The activity and expression of the mitochondrial respiratory chain (mRC) decreased in early AD and its animal model (Yao et al., 2009). An Aβ-induced mitochondrial dysfunction of AD model was made by a transgenic Caenorhabditis elegans strain, which expressed human Aβ peptide specifically in neurons (GRU102). It showed that alterations in the tricarboxylic acid (TCA) cycle metabolism; reduced activity of a rate-limiting TCA cycle enzyme, i.e., alpha-ketoglutarate dehydrogenase (α-KGD); and low-level Aβ expression in GRU102 result in increasing protein carbonyl content, specifically in mitochondria. Moreover, metformin (an anti-diabetes drug) recovered Aβ-induced metabolic defects, reduced protein aggregation, and normalized the lifespan of GRU102 (Teo et al., 2019). Furthermore, metformin decreased the blood glucose level, α-KGD activity, and formation of Àβ aggregates. It can even extend the life span of C. elegans, enhancing the mRC activity and mitochondrial fission (Wang et al., 2019).
2.8. “Multi-target” agents
Multiple pathogenic factors (e.g., Aβ, metal ions, metal-bound Aβ, and ROS) are found in the brain of patients with AD. One of the modern approaches for creating multitarget agents for AD treatment is polypharmacophore design—building hybrid molecules that are conjugates of two or more different pharmacophores linked together with spacers (Bolognesi and Cavalli, 2016; Han et al., 2018).
Alzheimer’s disease is a multifactorial neurodegenerative disease; therefore, logically multi-target drugs would be the best choice (Makhaeva et al., 2019). To date, there are five pharmacophores that demonstrate multi-target effects on AD, which are γ-carbolines, carbazoles, tetrahydrocarbazoles, phenothiazines, and aminoadamantanes. Biological activity of these compounds include inhibitory potency against AChE, butyrylcholinesterase (BChE), anti-carboxylesterase and anti-aggregation activities, and binding to the two sites of the NMDA subtype of the glutamate receptor to conduct potential cognition enhancement and neuroprotection against mitochondrial triggers of cell death (Makhaeva et al., 2019). There were selective BChE inhibitors (conjugates of γ-carbolines and phenothiazine I, γ-carbolines and carbazoles II, and aminoadamantanes and carbazoles III) as well as inhibitors of both cholinesterases (conjugates of γ-carbolines and methylene blue IV and bis-γ-carbolines with ditriazole-containing spacers V). These compounds exhibit combined potential for cognition enhancement, neuroprotection, and disease modification. Moreover, none of the conjugates exhibited high potency against carboxylesterase (CaE), thereby precluding potential drug–drug interactions through CaE inhibition (Makhaeva et al., 2019; Figure 1).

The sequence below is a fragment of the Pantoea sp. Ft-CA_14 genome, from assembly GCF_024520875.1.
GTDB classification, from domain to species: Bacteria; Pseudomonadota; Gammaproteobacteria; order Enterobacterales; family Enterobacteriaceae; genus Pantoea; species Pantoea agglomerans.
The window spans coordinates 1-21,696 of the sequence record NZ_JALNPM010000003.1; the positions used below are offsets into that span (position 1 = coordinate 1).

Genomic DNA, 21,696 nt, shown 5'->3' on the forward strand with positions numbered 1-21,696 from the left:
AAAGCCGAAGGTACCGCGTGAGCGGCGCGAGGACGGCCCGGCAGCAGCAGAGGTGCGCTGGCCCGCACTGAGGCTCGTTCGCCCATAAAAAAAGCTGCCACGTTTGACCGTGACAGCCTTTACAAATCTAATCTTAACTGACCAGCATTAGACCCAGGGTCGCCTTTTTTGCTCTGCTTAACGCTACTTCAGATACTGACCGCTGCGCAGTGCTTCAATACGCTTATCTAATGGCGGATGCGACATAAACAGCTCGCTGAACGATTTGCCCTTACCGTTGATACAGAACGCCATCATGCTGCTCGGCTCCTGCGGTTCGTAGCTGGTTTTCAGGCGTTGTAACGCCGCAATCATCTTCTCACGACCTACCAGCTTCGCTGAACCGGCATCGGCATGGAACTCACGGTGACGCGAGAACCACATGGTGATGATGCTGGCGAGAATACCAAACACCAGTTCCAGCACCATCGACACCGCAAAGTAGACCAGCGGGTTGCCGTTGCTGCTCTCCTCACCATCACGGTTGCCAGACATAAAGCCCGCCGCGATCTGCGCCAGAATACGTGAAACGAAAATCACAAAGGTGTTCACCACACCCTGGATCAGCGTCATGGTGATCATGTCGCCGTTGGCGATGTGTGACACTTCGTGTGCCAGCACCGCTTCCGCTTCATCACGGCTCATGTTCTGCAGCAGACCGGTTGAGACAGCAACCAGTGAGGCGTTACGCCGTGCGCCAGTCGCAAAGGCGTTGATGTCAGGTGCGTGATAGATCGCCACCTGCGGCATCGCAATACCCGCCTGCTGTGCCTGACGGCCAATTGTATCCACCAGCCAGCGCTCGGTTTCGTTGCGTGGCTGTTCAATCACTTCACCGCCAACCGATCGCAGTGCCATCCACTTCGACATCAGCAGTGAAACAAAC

Figure 1. The physiological and pathological basis of AD: Aβ deposition, abnormal phosphorylation of tau protein, acetylcholine activity was decreased, glutamate toxicity, autophagy, and inflammatory response.
3. Therapeutic strategies for developing anti-AD drugs
The FDA has currently approved single-target drugs such as AChEI and NMDAR antagonists. There is a growing interest in developing multi-target drugs (Athar et al., 2021) that can address various aspects of AD pathology, including anti-Aβ deposition, tau protein phosphorylation, oxidative stress, and mitochondrial autophagy dysfunction. Many of these drugs are currently undergoing clinical trials.
3.1. Upcoming AD drugs targeting Aβ
The above FDA-approved therapies are only intended to ameliorate symptoms. Therefore, disease-modifying therapies are required to slow, modify, and control AD progression. The main mechanism of action of anti-Aβ drugs is to reduce the Aβ production, prevent its deposition, and accelerate its clearance.
3.1.1. β-Secretase inhibitor